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The answer to the question “Which is the best ticket to play” is obvious. It is the ticket that wins for you.

Seriously, players will examine a casino’s pay books and see several different pay tables for the same number of spots, all with different payouts for each catch. Short of doing the mathematical calculation for each ticket, how can you tell which ticket is the best one to play?

First of all, your goals have a bearing on the best ticket. Are you looking for small pays to keep you going until you hit a large win or do you want the very large win and are willing to sacrifice the smaller pays for a bigger win if and when it comes? Or do you strictly play percentages, opting for the ticket with the long term highest player return? Only you, the player, with perhaps help from your fellow players, friends, companions, spouses, pooches, or relatives, can decide which ticket you should play.

Today’s examples are taken from the pay book used by The Rio, Bally’s and Harrah’s, all on or near the Strip. They all use the same pay book. Our example will show possible 5-spots that are offered.

  Regular Catch All Little Extra Five 2 Bit
Catch 3 $1.00 no pay $1.00 $1.00
Catch 4 $23.00 no pay $5.00 $2.00
Catch 5 $500.00 $867.00 $600.00 $800.00

Regular 5-spot – play $2, catch 3, win $2; catch 4, win $46; catch all 5, win $1,000. Since your ticket money is already collected you may subtract the cost of the ticket to get your true win. This applies to all examples here.

Catch All Special (mark your ticket C/A). On a catch all ticket you are going for the big pay. In order to get it, you give up any smaller pays. You bet $3 for the Catch All and if all 5 of your numbers come in you win $2,600.

The next 5-spot offered is their Little Extra Five (mark your ticket LX-5). The required bet is $1.50. If you catch 3 you get your $1.50  back. Since the keno writer is handing the money to you we call it a “win” even though you paid the same amount for the ticket. This is keno terminology.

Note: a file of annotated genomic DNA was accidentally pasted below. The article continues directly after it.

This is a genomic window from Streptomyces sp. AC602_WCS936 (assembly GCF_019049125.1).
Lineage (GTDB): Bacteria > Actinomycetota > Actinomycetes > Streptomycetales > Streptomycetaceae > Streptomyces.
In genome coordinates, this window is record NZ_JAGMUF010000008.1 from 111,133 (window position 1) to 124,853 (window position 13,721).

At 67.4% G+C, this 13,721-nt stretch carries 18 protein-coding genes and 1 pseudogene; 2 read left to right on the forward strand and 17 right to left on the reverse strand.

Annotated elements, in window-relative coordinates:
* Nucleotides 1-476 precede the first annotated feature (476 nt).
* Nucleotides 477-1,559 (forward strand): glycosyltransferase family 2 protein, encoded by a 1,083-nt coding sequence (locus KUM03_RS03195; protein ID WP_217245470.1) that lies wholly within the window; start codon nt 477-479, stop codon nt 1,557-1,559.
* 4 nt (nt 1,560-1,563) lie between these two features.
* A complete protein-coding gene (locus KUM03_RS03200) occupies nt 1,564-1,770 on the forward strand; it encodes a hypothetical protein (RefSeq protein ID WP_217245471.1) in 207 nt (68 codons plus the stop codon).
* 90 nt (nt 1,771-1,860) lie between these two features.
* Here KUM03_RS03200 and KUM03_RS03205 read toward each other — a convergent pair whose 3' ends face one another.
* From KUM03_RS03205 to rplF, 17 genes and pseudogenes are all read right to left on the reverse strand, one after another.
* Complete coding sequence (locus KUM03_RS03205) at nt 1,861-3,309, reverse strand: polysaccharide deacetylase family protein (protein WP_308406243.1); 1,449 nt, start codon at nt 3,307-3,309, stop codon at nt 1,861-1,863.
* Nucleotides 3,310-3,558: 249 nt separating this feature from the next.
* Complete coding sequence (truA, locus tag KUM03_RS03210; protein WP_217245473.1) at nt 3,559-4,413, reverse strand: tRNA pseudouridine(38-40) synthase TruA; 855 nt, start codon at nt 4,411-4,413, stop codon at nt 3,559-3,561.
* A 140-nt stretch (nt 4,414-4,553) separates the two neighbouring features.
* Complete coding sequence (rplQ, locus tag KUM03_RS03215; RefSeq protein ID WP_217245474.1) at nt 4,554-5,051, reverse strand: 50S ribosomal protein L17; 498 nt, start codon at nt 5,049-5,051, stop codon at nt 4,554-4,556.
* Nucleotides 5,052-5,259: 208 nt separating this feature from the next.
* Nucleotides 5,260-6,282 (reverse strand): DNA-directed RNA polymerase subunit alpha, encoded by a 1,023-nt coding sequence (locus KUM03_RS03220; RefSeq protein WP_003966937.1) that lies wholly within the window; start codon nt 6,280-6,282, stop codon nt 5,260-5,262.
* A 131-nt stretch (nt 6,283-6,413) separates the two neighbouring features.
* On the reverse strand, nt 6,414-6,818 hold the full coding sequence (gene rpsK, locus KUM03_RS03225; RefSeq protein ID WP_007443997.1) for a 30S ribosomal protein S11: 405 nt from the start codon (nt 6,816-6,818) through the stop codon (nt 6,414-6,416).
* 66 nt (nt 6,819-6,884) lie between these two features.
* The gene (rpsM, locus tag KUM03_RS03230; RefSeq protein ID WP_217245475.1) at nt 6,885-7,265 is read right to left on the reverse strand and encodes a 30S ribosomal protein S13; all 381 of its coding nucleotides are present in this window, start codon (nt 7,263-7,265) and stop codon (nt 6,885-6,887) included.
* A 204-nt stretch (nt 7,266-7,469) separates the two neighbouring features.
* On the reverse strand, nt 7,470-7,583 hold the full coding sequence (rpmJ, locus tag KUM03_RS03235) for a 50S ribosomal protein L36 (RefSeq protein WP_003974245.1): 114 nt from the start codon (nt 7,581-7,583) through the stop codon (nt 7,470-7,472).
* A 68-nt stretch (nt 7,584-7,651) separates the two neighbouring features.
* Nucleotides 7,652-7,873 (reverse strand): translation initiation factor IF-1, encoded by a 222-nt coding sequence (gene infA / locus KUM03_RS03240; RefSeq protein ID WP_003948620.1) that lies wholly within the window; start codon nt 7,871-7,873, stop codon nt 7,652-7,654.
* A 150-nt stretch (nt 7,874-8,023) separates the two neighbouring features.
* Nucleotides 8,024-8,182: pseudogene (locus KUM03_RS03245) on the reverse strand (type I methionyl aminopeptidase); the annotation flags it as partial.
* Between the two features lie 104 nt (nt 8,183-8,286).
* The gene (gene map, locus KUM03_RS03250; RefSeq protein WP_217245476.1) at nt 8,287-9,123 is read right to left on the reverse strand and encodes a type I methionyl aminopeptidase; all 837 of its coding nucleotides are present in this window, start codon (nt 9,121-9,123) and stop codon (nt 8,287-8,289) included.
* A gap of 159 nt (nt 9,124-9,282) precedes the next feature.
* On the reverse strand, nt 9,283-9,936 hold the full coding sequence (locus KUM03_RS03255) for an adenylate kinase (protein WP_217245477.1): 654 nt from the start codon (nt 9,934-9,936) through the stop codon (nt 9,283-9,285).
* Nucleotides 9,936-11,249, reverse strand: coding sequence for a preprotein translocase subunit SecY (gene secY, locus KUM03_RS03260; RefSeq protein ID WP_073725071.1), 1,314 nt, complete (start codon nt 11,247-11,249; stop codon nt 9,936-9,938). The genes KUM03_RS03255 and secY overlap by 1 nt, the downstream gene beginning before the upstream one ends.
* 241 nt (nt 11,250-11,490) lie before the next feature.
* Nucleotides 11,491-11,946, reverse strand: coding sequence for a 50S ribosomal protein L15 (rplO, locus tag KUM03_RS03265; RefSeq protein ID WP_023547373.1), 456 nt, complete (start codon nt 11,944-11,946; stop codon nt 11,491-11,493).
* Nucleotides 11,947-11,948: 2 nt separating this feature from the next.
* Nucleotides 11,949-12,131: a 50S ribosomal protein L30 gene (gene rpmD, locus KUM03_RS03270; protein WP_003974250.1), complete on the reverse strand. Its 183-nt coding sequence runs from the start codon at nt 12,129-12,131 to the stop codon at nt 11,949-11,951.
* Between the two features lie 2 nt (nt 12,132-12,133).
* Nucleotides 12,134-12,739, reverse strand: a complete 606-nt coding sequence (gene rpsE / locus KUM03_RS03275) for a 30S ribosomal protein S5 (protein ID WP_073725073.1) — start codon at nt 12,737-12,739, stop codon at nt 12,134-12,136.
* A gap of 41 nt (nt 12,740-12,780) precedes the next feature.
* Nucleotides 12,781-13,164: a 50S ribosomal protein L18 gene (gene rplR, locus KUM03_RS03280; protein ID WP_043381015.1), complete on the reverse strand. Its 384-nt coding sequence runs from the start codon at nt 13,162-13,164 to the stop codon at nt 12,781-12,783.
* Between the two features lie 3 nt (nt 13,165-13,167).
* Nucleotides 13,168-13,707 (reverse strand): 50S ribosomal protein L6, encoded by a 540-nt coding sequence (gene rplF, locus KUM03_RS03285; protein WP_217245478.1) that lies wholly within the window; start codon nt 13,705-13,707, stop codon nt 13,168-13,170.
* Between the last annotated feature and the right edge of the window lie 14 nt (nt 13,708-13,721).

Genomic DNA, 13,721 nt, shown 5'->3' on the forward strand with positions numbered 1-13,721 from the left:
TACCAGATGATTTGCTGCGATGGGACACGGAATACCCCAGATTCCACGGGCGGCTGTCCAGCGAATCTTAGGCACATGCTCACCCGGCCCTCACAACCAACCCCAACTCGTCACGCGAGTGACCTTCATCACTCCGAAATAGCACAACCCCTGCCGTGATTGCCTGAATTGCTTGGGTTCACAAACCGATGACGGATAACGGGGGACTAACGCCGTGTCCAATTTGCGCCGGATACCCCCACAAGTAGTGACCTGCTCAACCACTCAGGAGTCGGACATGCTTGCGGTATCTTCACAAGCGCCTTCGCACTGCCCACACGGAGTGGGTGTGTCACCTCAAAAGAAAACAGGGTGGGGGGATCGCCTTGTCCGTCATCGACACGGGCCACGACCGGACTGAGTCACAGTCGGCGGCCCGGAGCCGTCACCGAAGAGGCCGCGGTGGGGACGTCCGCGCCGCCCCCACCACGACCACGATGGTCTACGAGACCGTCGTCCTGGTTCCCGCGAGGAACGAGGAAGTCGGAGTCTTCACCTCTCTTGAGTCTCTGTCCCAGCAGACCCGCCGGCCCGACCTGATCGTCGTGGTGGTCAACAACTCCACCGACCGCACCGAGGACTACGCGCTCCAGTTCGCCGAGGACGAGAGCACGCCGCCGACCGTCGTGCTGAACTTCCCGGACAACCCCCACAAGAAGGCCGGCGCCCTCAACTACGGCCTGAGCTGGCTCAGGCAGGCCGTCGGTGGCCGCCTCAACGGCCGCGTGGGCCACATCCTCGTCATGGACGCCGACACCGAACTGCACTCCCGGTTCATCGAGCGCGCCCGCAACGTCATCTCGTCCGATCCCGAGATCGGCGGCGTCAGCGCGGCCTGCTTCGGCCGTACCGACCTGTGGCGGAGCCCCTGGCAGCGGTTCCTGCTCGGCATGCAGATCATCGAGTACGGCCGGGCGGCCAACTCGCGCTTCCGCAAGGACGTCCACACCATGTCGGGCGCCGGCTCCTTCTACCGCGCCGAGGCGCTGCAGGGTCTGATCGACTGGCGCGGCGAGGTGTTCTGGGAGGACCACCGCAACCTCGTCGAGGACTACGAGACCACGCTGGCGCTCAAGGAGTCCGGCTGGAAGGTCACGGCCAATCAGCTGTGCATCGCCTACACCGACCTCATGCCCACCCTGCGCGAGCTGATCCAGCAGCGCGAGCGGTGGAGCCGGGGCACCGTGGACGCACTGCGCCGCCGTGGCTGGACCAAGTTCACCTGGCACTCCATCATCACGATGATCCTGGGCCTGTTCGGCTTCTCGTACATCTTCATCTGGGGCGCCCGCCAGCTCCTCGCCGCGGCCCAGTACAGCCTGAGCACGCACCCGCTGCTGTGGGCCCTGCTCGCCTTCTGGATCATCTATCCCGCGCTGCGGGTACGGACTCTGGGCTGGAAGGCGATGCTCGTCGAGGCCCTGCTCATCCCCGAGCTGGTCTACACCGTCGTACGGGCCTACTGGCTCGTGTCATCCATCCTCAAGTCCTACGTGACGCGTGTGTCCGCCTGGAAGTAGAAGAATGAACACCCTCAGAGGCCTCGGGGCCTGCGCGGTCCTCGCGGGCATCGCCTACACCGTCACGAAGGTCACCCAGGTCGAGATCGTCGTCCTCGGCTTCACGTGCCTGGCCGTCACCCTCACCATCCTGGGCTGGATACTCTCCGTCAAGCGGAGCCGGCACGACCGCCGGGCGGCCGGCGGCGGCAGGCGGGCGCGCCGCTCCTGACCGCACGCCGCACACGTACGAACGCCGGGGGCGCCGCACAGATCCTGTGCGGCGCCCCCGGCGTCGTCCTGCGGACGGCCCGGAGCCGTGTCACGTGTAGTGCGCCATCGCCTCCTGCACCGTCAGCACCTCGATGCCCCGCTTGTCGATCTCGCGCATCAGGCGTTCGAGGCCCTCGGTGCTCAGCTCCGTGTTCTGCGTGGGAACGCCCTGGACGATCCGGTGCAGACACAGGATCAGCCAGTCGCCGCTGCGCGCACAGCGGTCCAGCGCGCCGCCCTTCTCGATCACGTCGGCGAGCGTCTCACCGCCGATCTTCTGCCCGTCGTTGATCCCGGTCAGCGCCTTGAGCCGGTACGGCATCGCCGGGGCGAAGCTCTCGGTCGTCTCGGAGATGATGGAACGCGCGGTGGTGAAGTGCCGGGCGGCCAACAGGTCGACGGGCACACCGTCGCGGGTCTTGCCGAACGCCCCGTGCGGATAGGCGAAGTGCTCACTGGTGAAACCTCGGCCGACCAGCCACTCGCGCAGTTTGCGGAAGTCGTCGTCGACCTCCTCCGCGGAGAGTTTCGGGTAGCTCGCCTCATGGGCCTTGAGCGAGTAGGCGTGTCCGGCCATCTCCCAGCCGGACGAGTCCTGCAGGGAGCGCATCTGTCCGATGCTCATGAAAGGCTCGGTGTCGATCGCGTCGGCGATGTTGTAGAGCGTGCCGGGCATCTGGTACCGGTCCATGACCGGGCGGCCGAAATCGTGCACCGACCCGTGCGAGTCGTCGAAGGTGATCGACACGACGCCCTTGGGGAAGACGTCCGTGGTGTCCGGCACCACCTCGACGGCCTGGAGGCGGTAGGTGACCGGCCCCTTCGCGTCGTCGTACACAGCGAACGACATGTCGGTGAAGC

If you catch 4 of your 5 numbers you win $7.50 and if you catch all 5 numbers you win $900.

Last, they offer a ticket on their 2-Bit Menu (you must play at least 21 consecutive games to get this rate AND mark your ticket 2-bit). If you are unaware, two bits is 25 cents. As they used to say in the Old West, “Shave and a Haircut, 2 bits.”

If you catch 3 you get your two bits back. If you catch 4 you double your money for a win of 50 cents. If you catch all 5 numbers you win $200.

What should we do next? Here is one way to decide which ticket is best for you. Calculate the pays as if the tickets all cost $1, adjusting proportionally.

Thus the regular ticket pays $1, $23, and $500 for catches of 3, 4, and 5 spots respectively. Next, the 5-spot Catch All pays approximately $867 per dollar for catching all 5 numbers solid (no pay for lesser hits to finance the higher pay on the hit).

The Little Extra Five special ticket converted per dollar per play and payout comes out to a pay of $1 for hitting 3 numbers, $5 for hitting 4 numbers, and $600 for hitting all 5.

Finally, converting the 2 Bit ticket to $1 per play would return $1 for hitting 3 out of 5; $2 for hitting 4 out of 5; and $800 for hitting a solid 5.

You can write out a chart (see above) to help yourself using the various tickets as headers for each column. For each row you put the number of spots caught.

This gives you an excellent tool for comparison. Of course if you know the frequencies of each hit, you can actually calculate which ticket has the highest return. As information, you hit 3 out of 5 on the average once in 12 games, 4 out of 5 once in 84 games and a solid 5 once in 1,551 games.

These are just averages as you may have two large wins very close together or go many plays without a win. That is why they call it gambling!

Multiplying the frequencies by the payouts offered for each number of hits totaling all payouts and comparing this to how much you have to wager (sounds more sophisticated than saying bet) per cycle (a cycle is the average number of plays for a solid hit) and you can determine the ticket’s average return.

Hope this helps, put it to good use and be there when your numbers come up!

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